In the spring of 2014, twenty Sisters High School students participated in a writing and visual arts section of the fieldwork provided by the Upper Deschutes Watershed Council. For six weeks, these students spent multiple afternoons writing poetry by Whychus Creek and creating art inspired by their surroundings. Their poetry was eventually turned into music. The final product is a CD that contains the Songs of Whychus Creek and is enhanced by student-created art. The UDWC thanks the Roundhouse Foundation for their support of this project, and Brent Allan for spending many hours in his studio recording and editing with the students.
Change the World with Music
Music, as a form of artistic expression, has the advantage of attracting attention and influencing opinion. It can help in healing, in breaking down barriers and borders, in reconciling, and it can also educate. Music can help to promote and protect other human rights (civil, political, economic or social) as well as the environment – air, land, water and natural life.
There are many amazing examples of music being used as a tool for social change around the world.
Your inspiration can come from the environment around you, maybe something harsh like a graffitied wall which is full of color or a bird soaring high in the sky. It could be the rushing sounds of water or the music of wind in the trees.
You can translate what you see into rhythmic patterns and layer up the sounds to create a composition if you enjoy playing an instrument.
It’s exciting to see how a project develops from a simple pattern to a piece of music. Work with friends to add the words to the music using the tips below.
Start with the title. Create a phrase of one to six words that sums up the heart of your song’s message. Try using an image or action word in your title to give it energy and interest.
Make a list of questions suggested by the title. Start by asking yourself what you want to say about your title and what you think your listeners might want to know. Make list of questions. Your list might include: What does the title mean? How do you feel about it? What happened to cause this? What do you think or hope will happen next? You’ll need three to four questions.
Choose a song structure. Currently, the most popular structure is: Verse / Chorus / Verse / Chorus / Bridge / Chorus.
Answer one question in the chorus and one in each verse. Select the question you want to answer in your chorus. Look for images and action words to bring your answers to life. It’s fun to collect images for inspiration and to take turns writing words that come time mind on a large piece of paper. Use different colors and create a huge collage of inspiration. What emotion are you describing? How does it make your body feel? Is it warm or cold? Dark or light? If you get too poetic, add a line that makes a clear statement so listeners don’t get lost.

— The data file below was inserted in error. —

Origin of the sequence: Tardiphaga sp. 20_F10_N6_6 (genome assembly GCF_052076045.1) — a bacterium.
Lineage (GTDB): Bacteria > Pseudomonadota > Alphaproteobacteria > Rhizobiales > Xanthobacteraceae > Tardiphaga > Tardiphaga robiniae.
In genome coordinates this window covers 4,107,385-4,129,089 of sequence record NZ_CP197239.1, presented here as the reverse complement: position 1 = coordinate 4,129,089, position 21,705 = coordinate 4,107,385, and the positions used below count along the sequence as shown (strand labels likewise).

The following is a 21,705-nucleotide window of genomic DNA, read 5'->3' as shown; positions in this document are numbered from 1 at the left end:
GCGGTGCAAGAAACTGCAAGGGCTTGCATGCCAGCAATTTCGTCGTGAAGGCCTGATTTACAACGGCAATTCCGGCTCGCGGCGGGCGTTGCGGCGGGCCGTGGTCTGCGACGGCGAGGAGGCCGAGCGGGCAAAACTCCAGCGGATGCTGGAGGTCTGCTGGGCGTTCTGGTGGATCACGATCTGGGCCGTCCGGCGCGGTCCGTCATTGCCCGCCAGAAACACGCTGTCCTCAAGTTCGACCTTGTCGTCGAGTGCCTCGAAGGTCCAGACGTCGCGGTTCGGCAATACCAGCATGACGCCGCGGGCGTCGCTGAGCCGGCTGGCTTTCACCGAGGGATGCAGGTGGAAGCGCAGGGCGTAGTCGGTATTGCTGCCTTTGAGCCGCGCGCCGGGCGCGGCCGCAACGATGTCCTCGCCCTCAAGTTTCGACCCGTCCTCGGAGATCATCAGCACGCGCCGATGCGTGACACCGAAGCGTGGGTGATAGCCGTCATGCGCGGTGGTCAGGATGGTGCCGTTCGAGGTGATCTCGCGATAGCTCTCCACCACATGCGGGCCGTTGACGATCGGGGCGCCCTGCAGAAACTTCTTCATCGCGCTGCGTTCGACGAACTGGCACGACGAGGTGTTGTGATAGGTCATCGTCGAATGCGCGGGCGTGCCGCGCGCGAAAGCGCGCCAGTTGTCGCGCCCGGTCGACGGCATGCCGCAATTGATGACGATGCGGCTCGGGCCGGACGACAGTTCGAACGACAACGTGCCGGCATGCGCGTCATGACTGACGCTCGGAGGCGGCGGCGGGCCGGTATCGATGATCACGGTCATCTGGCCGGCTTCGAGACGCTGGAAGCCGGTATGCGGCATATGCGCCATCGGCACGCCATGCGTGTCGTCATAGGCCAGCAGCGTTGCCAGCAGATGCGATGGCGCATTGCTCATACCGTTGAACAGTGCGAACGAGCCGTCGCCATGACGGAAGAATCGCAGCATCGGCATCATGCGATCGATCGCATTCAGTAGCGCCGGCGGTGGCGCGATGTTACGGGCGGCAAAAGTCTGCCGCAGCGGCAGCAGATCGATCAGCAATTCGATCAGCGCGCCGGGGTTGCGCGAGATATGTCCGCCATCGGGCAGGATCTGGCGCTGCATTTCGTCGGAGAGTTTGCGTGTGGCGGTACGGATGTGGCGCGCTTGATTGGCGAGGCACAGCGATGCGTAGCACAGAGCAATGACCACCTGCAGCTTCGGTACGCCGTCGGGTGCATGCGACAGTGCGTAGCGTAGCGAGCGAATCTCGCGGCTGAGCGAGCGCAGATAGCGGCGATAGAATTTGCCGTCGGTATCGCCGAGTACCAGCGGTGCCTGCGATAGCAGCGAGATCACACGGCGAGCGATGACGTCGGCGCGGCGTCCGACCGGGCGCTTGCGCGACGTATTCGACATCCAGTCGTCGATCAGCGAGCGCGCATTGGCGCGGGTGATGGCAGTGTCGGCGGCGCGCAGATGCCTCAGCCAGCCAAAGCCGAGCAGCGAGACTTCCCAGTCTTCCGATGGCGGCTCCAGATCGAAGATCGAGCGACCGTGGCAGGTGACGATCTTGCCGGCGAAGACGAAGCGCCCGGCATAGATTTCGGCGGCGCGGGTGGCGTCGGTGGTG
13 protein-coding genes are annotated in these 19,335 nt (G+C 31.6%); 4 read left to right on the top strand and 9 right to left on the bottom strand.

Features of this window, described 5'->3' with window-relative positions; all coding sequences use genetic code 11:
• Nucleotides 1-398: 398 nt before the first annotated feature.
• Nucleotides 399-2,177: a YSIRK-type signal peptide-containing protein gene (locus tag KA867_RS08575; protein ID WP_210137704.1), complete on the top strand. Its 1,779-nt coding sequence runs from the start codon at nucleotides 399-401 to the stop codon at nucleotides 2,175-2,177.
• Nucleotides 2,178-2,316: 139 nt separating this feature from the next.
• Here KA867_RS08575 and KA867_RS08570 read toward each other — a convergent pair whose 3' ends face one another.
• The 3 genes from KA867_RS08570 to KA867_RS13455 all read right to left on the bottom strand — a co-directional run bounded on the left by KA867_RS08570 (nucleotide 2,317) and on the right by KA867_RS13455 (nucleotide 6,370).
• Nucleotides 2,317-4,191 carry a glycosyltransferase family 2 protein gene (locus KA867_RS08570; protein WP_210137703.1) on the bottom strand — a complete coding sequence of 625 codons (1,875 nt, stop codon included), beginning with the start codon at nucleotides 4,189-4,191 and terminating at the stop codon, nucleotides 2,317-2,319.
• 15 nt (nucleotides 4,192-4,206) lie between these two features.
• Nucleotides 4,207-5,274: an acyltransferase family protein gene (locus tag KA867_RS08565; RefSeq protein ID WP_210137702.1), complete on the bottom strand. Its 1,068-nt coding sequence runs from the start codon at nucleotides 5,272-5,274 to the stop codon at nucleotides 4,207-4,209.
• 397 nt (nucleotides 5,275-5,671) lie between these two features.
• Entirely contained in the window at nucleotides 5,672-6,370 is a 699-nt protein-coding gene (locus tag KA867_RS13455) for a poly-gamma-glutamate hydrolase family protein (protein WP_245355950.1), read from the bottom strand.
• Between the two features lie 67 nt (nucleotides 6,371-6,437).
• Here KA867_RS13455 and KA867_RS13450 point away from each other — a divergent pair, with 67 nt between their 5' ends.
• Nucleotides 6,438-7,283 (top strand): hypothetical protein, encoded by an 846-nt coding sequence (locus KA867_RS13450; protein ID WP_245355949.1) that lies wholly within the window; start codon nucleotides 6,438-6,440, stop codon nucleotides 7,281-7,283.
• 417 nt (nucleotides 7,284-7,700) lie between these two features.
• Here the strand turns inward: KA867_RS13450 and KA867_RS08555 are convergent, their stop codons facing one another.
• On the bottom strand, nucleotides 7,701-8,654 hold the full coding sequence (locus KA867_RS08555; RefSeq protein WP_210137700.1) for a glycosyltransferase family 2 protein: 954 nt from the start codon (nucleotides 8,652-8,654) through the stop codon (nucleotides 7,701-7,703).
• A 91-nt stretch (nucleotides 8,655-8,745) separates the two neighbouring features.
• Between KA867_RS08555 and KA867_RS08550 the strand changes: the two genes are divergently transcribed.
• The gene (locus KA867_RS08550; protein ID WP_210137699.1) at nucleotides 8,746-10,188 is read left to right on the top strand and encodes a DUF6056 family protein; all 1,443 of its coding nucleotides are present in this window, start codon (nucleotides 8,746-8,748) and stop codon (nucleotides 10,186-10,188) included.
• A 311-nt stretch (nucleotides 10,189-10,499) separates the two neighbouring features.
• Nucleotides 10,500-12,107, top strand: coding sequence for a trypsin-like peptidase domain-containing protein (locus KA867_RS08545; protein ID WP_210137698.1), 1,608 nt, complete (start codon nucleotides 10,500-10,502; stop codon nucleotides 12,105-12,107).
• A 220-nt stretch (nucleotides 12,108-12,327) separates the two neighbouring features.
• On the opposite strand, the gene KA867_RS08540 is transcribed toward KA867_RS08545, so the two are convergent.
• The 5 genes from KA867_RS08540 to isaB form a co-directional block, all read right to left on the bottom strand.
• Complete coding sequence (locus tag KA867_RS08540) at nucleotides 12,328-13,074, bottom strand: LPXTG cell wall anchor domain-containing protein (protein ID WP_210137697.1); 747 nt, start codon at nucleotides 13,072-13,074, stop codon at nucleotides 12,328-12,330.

Find the melody in your lyric. Choose the lines you like best for your chorus. Say them out loud. Now say them again with LOTS of emotion. Exaggerate the emotion in the lines. Notice the natural rhythm and melody of your speech when you say the lines with lots of feeling. This is the beginning of your chorus melody. Play with it until it feels comfortable.
Who is the musician in your group? It’s not required, you can create a “voice-only” song. But if you have a musician or two, begin to add chords to your chorus melody. Try a simple, repeated chord pattern. Play with the melody and chords until you find something you like. Record a rough vocal – even if it’s only on your iPhone. Just be sure you get it down so you don’t forget it.
Choose a question to answer in your first verse. Make it one that will draw the listener into the situation. Go through Steps 4 – 6 with you verse lyric and melody.
Connect your verse and chorus. After you have a verse and chorus create a transition between them. You may need to raise or lower your verse melody or change the last line to get to your chorus smoothly. TIP: Chorus melodies are usually in a higher note range than verses. When we get emotional our voices tend to rise. The chorus is the more emotional part of your song so it’s higher, while verses add information about the situation.
Build your second verse and bridge. Choose another of your questions to answer in Verse 2. Proceed through Steps 4 – 6. Your second chorus will have the same melody and lyric as your first chorus. You are now almost finished with your song. You just need to add a bridge. The bridge section adds a peak emotional moment to your song, a realization, or an “aha!” moment. Try two or three lyric lines that give the listener the best insight you can, or sum up what you hope will be the outcome. The melody should be different from both verse and chorus. Try using a chord you haven’t used before or changing the phrase lengths or motion of the melody. A bridge isn’t a requirement but it can add a lot of strength to your song.
It’s almost time to share! Record your song. A simple piano/vocal or guitar/vocal can often be the most effective emotional statement of your song. Try singing it as if you are speaking it to someone. Record for short periods then take a break. Keep the song and the emotion fresh!
We cannot wait to hear what you have created. If you have posted your song/music online, please CONTACT us so we can enjoy it too. We might even feature you in an upcoming chapter of Kate Buffett and the Deep Blue Sea.